Due to the complex nature of various tube and transformer-based gain stages, valve compressors offer a wide sonic range and variety of setting-dependent textures, grit, and subtleties. They can add unmistakable coloration and punch, but also refined sheen on nearly any source.
Solid State of Mind
The advent of solid-state recording technology in the late 1960s brought about compressors with an entirely new set of sonics and behavior. These FET and VCA-based designs allowed for even faster attack times and controls not available in early tube‑based circuits.
Not coincidentally, it’s during this time that compression starts being used creatively as an effect to bolster tracks with color, punch, and excitement. In 1968, Bill Putnam Sr.’s vision of a compressor with exceptionally fast attack was fully realized with the release of its solid-state successor, the 1176. And in short time, studios around the world latched on to its immense potential.
The first true peak limiter to feature all-transistor circuitry, and prized for its ultra-fast FET gain reduction, the 1176 Classic Limiting Amplifier yields undeniable character — offering more gain and quicker attack. If you’ve ever wondered how it became so ubiquitous, consider its immense flexibility, in-your-face immediacy, and rock-solid reliability that works on seemingly any source.
“My dad was always looking towards a compressor with faster attack. The 1176 represents his end vision to make a studio-grade compressor with fast attack and bold sonic texture — qualities that began with the 176.”
– Bill Putnam Jr.
Like their valve counterparts, solid-state compressors impart their own special brand of color. They can be snappy and refined, and at times less colorful than their tube counterparts. For example, the VCA-based SSL 4000 G Bus Compressor is a celebrated bus compressor with loads of transparency and headroom potential, though its ability to “glue” tracks together while adding cohesiveness, punch, and definition to a mix are attributes that one might commonly associate with valve compression.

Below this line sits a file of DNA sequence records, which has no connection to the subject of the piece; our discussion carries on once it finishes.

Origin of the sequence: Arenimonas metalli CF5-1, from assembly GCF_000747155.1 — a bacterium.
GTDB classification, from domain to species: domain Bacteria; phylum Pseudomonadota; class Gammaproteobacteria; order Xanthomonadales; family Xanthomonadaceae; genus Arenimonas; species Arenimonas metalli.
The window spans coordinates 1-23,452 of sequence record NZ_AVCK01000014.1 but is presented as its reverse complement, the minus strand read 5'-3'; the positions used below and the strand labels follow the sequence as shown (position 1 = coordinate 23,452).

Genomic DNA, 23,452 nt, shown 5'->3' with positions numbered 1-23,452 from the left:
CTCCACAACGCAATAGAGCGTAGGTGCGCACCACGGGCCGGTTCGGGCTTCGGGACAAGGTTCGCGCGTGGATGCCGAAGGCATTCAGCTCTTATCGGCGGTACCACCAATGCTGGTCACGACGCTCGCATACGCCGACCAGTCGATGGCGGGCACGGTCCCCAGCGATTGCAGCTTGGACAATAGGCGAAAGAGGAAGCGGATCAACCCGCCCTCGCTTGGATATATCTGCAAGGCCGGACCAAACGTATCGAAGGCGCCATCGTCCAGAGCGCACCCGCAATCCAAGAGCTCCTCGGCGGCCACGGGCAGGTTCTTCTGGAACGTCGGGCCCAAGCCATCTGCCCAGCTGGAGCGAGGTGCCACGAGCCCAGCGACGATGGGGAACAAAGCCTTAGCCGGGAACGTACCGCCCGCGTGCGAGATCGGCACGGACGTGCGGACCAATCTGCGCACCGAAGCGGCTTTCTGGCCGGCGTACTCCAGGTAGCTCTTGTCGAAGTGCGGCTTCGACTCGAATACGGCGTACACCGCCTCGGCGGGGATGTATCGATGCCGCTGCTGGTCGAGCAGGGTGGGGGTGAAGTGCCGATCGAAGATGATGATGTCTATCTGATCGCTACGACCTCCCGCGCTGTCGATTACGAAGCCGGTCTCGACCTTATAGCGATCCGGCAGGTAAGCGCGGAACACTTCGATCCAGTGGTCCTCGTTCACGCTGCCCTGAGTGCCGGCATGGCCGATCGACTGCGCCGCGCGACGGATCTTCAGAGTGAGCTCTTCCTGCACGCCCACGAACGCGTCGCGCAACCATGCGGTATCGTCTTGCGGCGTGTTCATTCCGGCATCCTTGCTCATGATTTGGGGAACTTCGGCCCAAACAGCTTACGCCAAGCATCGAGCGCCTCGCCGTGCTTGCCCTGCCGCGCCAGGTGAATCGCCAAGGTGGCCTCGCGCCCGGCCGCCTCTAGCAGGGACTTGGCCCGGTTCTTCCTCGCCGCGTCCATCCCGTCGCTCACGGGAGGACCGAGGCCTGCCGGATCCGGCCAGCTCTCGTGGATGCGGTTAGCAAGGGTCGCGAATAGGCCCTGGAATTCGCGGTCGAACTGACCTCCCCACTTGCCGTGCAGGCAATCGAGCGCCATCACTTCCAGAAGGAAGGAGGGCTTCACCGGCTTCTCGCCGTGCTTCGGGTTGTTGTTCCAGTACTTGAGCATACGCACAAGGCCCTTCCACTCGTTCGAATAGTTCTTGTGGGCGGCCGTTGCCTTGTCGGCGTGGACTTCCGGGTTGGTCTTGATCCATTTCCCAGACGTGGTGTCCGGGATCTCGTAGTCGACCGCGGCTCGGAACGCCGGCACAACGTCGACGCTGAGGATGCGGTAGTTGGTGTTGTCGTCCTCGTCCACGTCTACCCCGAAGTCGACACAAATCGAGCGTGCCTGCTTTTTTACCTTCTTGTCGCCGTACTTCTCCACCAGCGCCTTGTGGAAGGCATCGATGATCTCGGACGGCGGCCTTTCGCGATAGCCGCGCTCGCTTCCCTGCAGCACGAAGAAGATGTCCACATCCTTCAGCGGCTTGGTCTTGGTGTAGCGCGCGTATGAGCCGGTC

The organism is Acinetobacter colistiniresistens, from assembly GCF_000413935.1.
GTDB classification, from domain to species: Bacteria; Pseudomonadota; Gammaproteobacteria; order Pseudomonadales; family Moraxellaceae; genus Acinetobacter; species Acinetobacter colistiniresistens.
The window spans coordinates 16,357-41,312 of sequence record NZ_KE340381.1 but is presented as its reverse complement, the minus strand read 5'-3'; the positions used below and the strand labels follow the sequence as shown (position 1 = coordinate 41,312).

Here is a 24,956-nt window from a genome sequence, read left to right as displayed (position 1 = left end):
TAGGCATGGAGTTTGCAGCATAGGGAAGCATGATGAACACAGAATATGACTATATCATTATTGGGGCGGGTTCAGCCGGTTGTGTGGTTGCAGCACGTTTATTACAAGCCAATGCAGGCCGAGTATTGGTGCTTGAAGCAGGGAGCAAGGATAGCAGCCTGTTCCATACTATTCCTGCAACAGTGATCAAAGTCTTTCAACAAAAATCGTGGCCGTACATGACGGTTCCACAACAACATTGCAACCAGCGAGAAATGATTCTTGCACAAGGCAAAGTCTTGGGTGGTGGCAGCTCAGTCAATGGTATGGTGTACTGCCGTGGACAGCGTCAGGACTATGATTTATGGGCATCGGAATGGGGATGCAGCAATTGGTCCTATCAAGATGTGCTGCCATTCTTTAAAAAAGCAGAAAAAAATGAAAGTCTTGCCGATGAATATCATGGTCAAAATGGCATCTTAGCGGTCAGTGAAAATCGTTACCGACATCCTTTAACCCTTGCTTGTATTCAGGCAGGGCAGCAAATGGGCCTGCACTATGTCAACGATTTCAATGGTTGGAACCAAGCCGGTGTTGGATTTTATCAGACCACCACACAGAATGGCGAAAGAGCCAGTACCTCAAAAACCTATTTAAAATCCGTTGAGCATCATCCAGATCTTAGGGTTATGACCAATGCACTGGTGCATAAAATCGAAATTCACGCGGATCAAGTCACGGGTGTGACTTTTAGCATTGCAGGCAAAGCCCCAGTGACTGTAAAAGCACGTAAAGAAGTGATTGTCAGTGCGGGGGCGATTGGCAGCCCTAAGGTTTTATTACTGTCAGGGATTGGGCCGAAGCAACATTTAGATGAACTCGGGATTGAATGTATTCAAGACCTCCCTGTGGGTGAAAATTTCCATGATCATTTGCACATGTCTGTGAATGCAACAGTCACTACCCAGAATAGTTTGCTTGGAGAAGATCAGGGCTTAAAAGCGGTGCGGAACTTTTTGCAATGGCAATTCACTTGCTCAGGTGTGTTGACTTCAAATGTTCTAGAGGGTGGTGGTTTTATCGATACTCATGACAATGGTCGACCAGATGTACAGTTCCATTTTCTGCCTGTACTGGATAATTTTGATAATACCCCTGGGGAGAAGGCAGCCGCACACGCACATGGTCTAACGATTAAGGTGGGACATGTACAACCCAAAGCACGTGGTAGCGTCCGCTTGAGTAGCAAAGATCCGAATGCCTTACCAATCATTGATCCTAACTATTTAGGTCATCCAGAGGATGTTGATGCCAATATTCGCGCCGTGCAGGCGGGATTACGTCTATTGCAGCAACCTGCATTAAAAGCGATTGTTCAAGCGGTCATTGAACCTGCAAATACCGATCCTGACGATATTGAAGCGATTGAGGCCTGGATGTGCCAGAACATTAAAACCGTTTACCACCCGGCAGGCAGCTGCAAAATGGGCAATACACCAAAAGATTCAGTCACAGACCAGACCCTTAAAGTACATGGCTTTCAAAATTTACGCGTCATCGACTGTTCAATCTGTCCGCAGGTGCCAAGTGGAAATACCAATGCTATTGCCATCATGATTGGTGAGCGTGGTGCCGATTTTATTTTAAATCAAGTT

For an even more colorful example of solid state compression, look no further than the Empirical Labs EL8 Distressor. With seemingly limitless versatility — useful on anything from 808s to vocals — and loads of gritty textures on tap, the Distressor takes everything you may have thought about solid-state components and turns it on its head. It’s anything but sterile or uncolored, and massively flexible, making it a modern classic by most standards.
Going Deeper With Compression
Where forum chatter is concerned, it’s easy to build walls around your concepts of solid-state and tube technology. As creatives, producers, and engineers, it’s important to enlist multiple types of compressors for different uses and to embrace the eccentricities and character of both solid-state and tube varieties. Beyond understanding the functions and technicalities of the circuits, always remember to use your ears when adopting new gear and sounds into your workflow — be bold, break limits, and enjoy the myriad of sounds and textures available to you.
— McCoy Tyler